Here at The No Seatbelt Blog, you’ve seen movie reviews, analyses, and recommendations aplenty, but I also watch more television than I care to admit. To break from the box office just a bit, I’m going to put five different television shows on your plate that you’d be remiss not to check out – some are old, some are new, and one is old and new again. Kick back, pick your poison, turn on the tube, and enjoy these essentials this year!
Making a Murderer:
If you have not yet jumped on the bandwagon and become a pissed-off armchair lawyer, reactivate your Netflix account and get into this true story of a Wisconsin man by the name of Steven Avery, who spent 18 years in prison after being wrongly convicted of a sexual assault. Not long after he was exonerated and released from prison based on the reveal of DNA evidence that pointed elsewhere in that attack, he found himself back in the courtroom after being accused of the murder of a young photgrapher. The sheriff’s department that presided over his original case, allegedly embarrassed by their blunder the first time around, is accused of various improprieties in the investigation of the murder case, even for as much as planting evidence to secure a conviction. This 10-episode documentary delves into the depths of our justice system – its imbalances, its fairness (or lack thereof), and what it can possibly get away with. It will make you angry at points, and may even make you shout at your television on occasion. Pay attention to Avery’s defense attorneys – they’re certified rock stars.
The Aussie Anthony Starr is Lucas Hood, an ex-con who after spending 15 years in prison, rolls into the Amish town of Banshee, Pennsylvania, and assumes the identity of the town’s soon-to-be sheriff who is murdered in front of him in a bar fight. Things get complicated as Hood finds his ex, who was also a criminal and is now trying to lead a normal life. Add to that a big time criminal in Kai Proctor who practically runs the town and makes Hood’s attempts to play an honest lawman difficult to say the least, and you have a bloody and explosive show that you won’t soon forget. Hood leaves death and destruction in his wake at every turn, and continues to alienate everyone around him with his secret that for some reason nobody figures out. One of the show’s major highlights is Job, a foul-mouthed, cross-dressing computer hacker that was a former (and current) criminal associate of Hood’s. He steals every scene he’s in. The fourth and final season of the show airs on Cinemax this year.
That’s right, kids, it’s back! The show I watched religiously when I was a kid has come back for a six-episode run, complete with Fox Mulder and Dana Scully! The first run of the show followed FBI agents Mulder and Scully through 9 seasons and several movies as they investigated bizarre, otherwise unexplained cases, with Mulder’s underlying mission to find his sister, who he believed to have been abducted by aliens when they were kids. At the time of this writing, I have only seen the first episode of the new run, and the chemistry between the two seemed to be forced and overdramatic. I’m hoping they’re just shaking the cobwebs off, and I am absolutely going to finish the new series. A special character appears at the end of the first episode, and I won’t lie, I let out a “YES!!” and an air punch. I don’t know about you, but I still want to believe.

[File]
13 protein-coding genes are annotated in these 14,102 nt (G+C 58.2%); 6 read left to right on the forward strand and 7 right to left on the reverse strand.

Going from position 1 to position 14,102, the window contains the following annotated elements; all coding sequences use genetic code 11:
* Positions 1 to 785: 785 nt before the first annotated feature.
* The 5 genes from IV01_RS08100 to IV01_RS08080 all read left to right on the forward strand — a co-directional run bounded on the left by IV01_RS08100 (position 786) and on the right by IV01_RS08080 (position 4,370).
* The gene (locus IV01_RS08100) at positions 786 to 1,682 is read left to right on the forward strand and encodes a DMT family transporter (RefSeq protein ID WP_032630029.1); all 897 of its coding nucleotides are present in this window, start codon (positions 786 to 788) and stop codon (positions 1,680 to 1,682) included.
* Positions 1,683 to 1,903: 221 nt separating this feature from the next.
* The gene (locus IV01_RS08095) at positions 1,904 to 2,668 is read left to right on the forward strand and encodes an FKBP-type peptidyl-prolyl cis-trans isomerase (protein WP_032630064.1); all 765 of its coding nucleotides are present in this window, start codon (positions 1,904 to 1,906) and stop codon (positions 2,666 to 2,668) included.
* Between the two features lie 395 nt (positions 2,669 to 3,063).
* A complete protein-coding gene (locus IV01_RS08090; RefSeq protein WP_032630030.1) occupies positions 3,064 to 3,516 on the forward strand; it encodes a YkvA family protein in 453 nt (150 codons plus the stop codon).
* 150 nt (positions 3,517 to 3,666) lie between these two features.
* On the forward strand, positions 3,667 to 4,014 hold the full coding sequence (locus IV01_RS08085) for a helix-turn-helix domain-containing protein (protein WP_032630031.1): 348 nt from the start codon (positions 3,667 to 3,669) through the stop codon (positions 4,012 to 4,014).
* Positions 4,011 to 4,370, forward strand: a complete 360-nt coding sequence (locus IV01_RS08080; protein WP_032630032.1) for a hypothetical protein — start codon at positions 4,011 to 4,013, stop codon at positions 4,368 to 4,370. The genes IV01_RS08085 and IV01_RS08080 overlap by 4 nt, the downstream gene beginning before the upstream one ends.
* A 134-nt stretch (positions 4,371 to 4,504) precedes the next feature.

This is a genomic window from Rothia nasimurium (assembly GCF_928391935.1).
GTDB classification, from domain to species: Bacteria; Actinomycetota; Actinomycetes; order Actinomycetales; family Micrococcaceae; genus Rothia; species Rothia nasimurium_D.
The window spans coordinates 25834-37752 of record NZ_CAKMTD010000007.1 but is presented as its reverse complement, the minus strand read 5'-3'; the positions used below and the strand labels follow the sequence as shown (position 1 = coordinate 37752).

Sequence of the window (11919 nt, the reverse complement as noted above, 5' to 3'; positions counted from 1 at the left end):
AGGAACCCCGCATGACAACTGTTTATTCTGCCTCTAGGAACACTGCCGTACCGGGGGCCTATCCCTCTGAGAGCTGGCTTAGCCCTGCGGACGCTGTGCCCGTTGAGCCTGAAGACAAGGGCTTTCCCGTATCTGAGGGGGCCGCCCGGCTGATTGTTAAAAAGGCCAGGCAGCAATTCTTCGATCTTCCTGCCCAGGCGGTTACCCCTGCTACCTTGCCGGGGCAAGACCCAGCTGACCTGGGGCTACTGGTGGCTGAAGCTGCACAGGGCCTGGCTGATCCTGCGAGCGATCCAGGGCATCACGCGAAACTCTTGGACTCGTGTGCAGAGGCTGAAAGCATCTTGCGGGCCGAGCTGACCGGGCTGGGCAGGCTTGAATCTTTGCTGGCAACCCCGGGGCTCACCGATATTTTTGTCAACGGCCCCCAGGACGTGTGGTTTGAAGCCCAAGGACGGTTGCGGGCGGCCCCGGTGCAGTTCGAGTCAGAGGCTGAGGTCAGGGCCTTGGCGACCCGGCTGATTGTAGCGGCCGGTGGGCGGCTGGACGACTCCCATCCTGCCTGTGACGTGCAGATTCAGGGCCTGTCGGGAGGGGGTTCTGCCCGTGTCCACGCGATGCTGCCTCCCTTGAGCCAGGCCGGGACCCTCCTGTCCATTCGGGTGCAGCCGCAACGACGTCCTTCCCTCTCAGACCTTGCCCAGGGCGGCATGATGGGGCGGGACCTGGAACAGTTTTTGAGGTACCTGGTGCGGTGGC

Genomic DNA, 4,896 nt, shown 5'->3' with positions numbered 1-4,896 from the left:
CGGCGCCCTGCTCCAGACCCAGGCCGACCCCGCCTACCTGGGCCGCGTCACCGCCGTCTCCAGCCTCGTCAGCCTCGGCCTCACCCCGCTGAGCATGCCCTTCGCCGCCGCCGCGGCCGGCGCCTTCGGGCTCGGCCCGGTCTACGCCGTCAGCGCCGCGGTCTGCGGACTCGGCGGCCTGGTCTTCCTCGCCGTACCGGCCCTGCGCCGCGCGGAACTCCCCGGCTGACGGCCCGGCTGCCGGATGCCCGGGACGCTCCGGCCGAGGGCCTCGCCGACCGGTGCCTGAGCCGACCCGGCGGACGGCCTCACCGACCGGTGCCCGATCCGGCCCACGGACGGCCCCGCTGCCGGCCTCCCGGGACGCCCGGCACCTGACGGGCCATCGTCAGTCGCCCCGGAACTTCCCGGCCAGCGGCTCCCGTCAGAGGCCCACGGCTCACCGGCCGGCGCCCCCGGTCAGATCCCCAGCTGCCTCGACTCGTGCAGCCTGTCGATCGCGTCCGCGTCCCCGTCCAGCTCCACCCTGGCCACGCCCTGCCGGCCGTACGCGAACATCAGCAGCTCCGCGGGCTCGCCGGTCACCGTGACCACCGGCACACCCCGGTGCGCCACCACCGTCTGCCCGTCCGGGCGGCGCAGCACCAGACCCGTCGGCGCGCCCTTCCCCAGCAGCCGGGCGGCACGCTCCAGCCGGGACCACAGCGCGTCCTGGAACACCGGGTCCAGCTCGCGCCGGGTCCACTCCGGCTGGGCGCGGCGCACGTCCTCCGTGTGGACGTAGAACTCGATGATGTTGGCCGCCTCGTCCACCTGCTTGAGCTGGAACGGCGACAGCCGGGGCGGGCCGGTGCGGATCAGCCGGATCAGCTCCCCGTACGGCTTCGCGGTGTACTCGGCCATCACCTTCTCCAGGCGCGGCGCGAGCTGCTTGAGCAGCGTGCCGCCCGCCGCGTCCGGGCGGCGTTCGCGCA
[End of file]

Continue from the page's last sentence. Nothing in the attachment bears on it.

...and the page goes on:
You’re The Worst:
You’re The Worst is a hilarious half-hour sitcom that airs on FXX, the spin-off channel where FX dumps many of its raunchier shows, and it follows Jimmy Shive-Overly (Chris Geere) and Gretchen Cutler (Aya Cash), as they meet and dance around each other, attempting to defeat their morally-devoid, anti-social and romantically-averse tendencies, getting into an on-and-off, dramatic and thoroughly absurd relationship. Jimmy is a British transplant and struggling writer who relocated to sunny California to make a name for himself, while Gretchen is a PR executive of sorts whose main client is a goofy rap trio (who are responsible for much of the show’s comedy, at least as far as the supporting cast is concerned. Jimmy and Gretchen are both fairly terrible people, making the show a fun trainwreck. The show recently wrapped up its second season, which turn a dark turn as it dealt with a resurfacing of a lifelong case of clinical depression for one of the characters. One of the comedic highlights of the second season lies in “New phone. Who ‘dis?”, a running joke which even turns into the hook for a song at one point. Catch up before the third season begins!
Showtime’s hour-long comedy/drama has just begun its sixth season, and the Gallagher clan is back and up to its horribly dysfunctional tricks. Fiona (Emmy Rossum) tries to hold it all together as Frank (the brilliant William H. Macy), her alcoholic absentee of a father mopes around after the death of his love, a cancer-stricken doctor, younger brother Carl continues his criminal activities after being released from jail, and young teen sister Debbie (who may be the most irritating character to ever appear on a television show) purposely gets pregnant and decides she’s keeping the baby, even after her boyfriend disappears. Add to that Fiona’s boss and recovering drug addict of a boyfriend, who sticks around despite the fact that she’s still technically married to another man, and you have yourself an unholy mess of a family. Despite all of the ridiculousness, all of the charm remains, reminding you of why you’ve become so attached to this fictional family by this point. Check your cable carrier’s On-Demand for back episodes to catch up!
There you have it! Unleash the unabashed TV addict in you and check out these shows! Give The No Seatbelt Blog a like on Facebook to get updates and follow on Twitter at @noseatbeltblog!